Mutton fry – That’s not the best of pictures, I know. Shall update it shortly. Yet, no compromise in taste.
Aadu Vathakkal or Stir fried Mutton can be found in restaurant menus as mutton fry. It’s a spicy dry curry. And as a well known fact, the culinary secrets of Indian Cuisine differs with each family. With the basic preparations intact, modify the fry as per your taste and spice preference. With the addition of tomatoes, this might become a gravy dish.
Since I decided to make Mutton Varuval, along with biriyani, I put in the mutton pieces for both biriyani and spicy fry in the pressure cooker for initial cooking. This reduces the time in cooking mutton separately. After a kilo of mutton is cooked in the first stage, separate boneless chunks (app. 250 gms) for Vathakkal. Keep the bigger portion for Biriyani.
Otherwise, to make a separate mutton fry, pressure cook mutton pieces with water, salt and ginger for 30-40 mins. or until done. Enjoy the broth as soup with crushed pepper. Take the pieces for the vadhakkal/fry. Easy isn’t it?
mutton – 250 gms
garlic – 12 cloves crushed coarsely
onions – 2 no.s sliced fine
salt – to taste
juice of ½ lemon
oil – 2 tbsp
red chilli powder – 1 tsp
coriander powder – ½ tsp
black/white pepper powder – 1 tsp
turmeric powder – ¼ tsp
Method of Preparation
Cook mutton in water, with salt and ginger for 30-40 minutes or until cooked well.
Strain the cooked broth and consume as soup.
Use cooked mutton pieces for the fry.
In a pan, heat oil and fry the crushed garlic.
Add sliced onions and sauté till golden brown.
Add turmeric, red chilli, coriander and white pepper/black pepper powders and mix well.
Add ¼ cup cooked broth and a pinch of salt. Be cautious with salt, as salt has already been added while cooking mutton pieces.
Cook closed in sim flame.
After the raw smell of powders is gone, open lid, keep stove medium.
When almost done, keep flame in full and let the water dry.
Add the juice of lemon and transfer vathakkal to a serving dish.
After a few years of cooking not so good meen kuzhambu/fish curry or not as good as mother-in-law’s fish curry, this one came as a respite. This fish curry never flopped – might be because of the coconut milk added. Thengai Pal means Coconut Milk in tamil and thengai pal gives an exotic flavour to any curry or payasam, no doubt.
Meen Kuzhambu holds a special place in Tamilnadu cuisine. Fresh fish curry is not served immediately and is considered better in taste the next day. The fish is left to absorb the flavour of tamarind with spices till the next day -not in the refrigerator please! I have seen my mother-in-law cook fish kuzhambu specially in a man chatti – earthen pot and leave it till next day. Though I don’t wait till the next day, at least three to four hours of waiting time after the curry is done is advisable.
While traditional Meen Kuzhambu would follow in the near future, this kuzhambu is something for the buffet table I would say. Frozen fish fillet also suits this and in fact, I find fillet tastes best in this kuzhambu/gravy. Ingredients needed to make this kuzhambu are also easily available in the market – especially not much of spice grinding involved for those ‘quick cooks’!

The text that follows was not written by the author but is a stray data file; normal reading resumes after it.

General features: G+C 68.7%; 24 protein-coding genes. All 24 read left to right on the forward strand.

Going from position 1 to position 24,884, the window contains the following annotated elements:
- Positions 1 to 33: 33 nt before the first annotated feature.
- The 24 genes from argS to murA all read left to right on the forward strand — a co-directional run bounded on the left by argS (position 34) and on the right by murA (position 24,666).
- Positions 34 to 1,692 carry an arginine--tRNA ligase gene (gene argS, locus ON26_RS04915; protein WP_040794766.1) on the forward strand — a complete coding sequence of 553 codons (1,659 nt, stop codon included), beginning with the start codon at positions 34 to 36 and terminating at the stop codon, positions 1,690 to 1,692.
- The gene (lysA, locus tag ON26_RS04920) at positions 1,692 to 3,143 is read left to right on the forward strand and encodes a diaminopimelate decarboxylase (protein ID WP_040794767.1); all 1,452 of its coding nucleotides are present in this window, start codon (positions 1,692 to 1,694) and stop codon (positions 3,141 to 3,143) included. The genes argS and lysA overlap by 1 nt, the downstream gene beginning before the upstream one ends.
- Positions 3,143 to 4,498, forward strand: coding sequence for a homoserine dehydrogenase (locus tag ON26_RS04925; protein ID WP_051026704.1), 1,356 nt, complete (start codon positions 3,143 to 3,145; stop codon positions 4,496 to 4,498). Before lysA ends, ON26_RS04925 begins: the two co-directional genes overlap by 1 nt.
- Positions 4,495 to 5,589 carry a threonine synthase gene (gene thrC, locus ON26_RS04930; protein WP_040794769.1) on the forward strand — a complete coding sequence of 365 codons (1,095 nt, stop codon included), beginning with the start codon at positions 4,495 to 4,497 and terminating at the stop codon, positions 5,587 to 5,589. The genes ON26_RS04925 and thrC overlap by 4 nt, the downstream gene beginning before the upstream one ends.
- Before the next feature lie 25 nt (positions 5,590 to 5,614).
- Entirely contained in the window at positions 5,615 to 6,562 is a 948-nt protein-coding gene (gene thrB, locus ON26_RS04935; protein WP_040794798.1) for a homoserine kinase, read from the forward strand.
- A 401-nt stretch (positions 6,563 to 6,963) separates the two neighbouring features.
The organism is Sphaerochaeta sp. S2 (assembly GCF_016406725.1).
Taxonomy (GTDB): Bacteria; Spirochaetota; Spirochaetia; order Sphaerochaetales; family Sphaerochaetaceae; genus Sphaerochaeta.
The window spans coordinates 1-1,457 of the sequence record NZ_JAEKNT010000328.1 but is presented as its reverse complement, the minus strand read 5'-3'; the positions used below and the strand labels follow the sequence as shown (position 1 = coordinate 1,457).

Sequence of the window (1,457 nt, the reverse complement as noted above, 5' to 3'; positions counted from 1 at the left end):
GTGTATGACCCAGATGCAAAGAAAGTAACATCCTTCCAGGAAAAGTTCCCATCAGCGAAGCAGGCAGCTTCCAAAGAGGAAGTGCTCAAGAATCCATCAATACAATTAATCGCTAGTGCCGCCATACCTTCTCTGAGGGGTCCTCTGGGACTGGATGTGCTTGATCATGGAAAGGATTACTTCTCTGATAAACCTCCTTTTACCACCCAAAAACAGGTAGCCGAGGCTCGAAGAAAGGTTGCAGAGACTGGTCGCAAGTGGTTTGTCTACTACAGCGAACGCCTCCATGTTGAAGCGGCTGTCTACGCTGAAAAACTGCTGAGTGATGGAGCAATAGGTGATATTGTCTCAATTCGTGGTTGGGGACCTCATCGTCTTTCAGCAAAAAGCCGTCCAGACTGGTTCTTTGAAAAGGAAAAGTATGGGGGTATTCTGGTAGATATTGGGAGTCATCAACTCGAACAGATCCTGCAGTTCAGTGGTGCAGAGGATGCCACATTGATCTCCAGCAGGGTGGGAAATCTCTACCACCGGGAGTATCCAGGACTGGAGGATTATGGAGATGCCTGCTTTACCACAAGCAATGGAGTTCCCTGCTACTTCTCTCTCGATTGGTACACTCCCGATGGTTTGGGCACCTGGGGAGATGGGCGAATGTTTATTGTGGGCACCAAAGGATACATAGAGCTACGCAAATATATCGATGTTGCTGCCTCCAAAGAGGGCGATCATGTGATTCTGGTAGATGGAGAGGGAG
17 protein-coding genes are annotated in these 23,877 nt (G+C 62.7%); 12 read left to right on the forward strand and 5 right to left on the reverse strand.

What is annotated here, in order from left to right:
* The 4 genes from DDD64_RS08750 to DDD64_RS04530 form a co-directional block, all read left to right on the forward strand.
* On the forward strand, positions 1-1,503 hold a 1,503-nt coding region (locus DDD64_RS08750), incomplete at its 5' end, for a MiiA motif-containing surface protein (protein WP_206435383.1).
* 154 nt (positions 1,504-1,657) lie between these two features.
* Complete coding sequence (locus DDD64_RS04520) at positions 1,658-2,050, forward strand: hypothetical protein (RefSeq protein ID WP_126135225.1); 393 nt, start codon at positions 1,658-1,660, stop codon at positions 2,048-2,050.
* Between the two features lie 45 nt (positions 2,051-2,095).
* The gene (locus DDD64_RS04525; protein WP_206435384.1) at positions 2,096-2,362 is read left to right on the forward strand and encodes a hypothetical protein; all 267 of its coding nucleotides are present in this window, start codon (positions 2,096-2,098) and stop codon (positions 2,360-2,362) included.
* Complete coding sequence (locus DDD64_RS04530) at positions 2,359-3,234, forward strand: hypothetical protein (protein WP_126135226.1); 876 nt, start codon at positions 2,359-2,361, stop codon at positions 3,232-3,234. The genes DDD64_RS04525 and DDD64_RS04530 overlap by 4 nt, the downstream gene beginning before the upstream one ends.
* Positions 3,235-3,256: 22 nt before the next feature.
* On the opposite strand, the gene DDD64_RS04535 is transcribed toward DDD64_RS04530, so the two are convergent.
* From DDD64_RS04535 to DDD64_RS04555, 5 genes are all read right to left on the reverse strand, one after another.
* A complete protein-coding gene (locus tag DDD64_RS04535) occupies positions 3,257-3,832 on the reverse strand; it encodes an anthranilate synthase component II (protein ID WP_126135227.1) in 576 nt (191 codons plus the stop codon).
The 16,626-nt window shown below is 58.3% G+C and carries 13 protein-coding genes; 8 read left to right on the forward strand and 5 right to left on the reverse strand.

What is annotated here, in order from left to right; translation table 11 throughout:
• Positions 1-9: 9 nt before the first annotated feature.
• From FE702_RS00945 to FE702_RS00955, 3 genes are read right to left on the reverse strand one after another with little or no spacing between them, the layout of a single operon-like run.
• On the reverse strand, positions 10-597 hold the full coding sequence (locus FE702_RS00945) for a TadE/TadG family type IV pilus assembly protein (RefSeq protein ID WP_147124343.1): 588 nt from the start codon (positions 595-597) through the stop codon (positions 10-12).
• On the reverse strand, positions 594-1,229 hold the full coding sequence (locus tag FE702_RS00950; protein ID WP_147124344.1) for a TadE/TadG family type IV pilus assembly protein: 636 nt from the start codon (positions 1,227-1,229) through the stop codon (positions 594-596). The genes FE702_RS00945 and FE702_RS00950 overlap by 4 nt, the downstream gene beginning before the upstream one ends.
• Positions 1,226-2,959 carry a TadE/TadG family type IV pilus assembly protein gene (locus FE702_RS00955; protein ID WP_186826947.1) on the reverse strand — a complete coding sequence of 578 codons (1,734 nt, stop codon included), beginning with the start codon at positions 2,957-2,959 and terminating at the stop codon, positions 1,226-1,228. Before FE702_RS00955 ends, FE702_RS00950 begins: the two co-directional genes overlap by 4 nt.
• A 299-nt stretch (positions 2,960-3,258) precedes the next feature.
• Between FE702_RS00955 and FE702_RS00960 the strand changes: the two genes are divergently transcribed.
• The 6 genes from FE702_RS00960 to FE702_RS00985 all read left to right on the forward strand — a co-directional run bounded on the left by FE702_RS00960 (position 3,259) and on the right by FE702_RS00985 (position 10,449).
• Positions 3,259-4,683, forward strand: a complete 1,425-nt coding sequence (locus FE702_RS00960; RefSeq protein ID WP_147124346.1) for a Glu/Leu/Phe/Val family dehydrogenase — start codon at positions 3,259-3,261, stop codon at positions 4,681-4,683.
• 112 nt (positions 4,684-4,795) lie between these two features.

For those new entrants to the world of non-vegetarianism (quite recently like me) and those who find tasting, consuming and especially cooking fish a troublesome issue, this kuzhambu would be easy work. Might be useful for non-cook husbands too – to introduce their wives to the fish world! Now, let’s plunge into making thengai pal meen kuzhambu.
Here, Tilapia Fish is used as it tastes better. I also use Panga Fish fillet got from the fish store. But, feel free to use any kind of fish you love.
Thengai Pal Meen Kuzhambu/Coconut Milk Fish Curry
Ingredients (serves 2)
Meen – Any fish/fish fillet – 250 gms
fenugreek seeds – 1 tsp
garlic – 5 cloves
chinna vengayam/shallots – 8 nos. or big onion – 1 no.
tomatoes – 2 no.s
tamarind – lemon sized ball
red chilli powder – 2 tsp
coriander powder – 1 tsp
salt – as needed
coconut milk – 1 cup (canned or freshly extracted)
any cooking oil – 2 tsp
nallennai/gingelly oil – 2 tsp
mustard seeds – 1/2 tsp
curry leaves – a few
chinna vengayam/shallots and poondu/garlic
Method of Preparation
Soak tamarind in warm water for 15 minutes. Take the juice and keep aside
Peel the skin of garlic, wash and keep aside
Chinna vengayam or shallots always taste good in any fish curry – just peel the skin, wash and keep aside. If one uses big onion, peel, wash and cut to four pieces.
Heat 1 tsp oil in an iruppu chatti/kadai
Fry 1 tsp fenugreek seeds, garlic and onions in oil
When they turn golden brown, add tomatoes and let them become soft
Cool and blend well
Heat remaining 1 tsp cooking oil in an iruppu chatti, and pour in the blended mixture
Add tamarind juice, red chilli powder, coriander powder and salt and bring it to boil
Let it boil to make a semi-thick gravy. Once fish is added, the gravy would become thinner/watery. Hence, it is advisable to make a thick gravy and then add fish to it
Once the fish is cooked, pour in the coconut milk and cook in medium position for 5 minutes
Tempering with gingelly oil enhances the taste of any south indian kuzhambu. Heat 2 tsp gingelly oil in a separate chatti; Add mustard seeds – when they splutter add curry leaves
Pour this into the meen kuzhambu and serve hot
Thengai Pal Meen Kuzhambu tastes best with Rice.
Red chilli powder can be altered as per taste
Tamarind pulp available in shops can also be used – add water and make a pourable consistency
Meen Kuzhambu is cooked in nallennai or gingelly oil. If it is not available, one can use any cooking oil.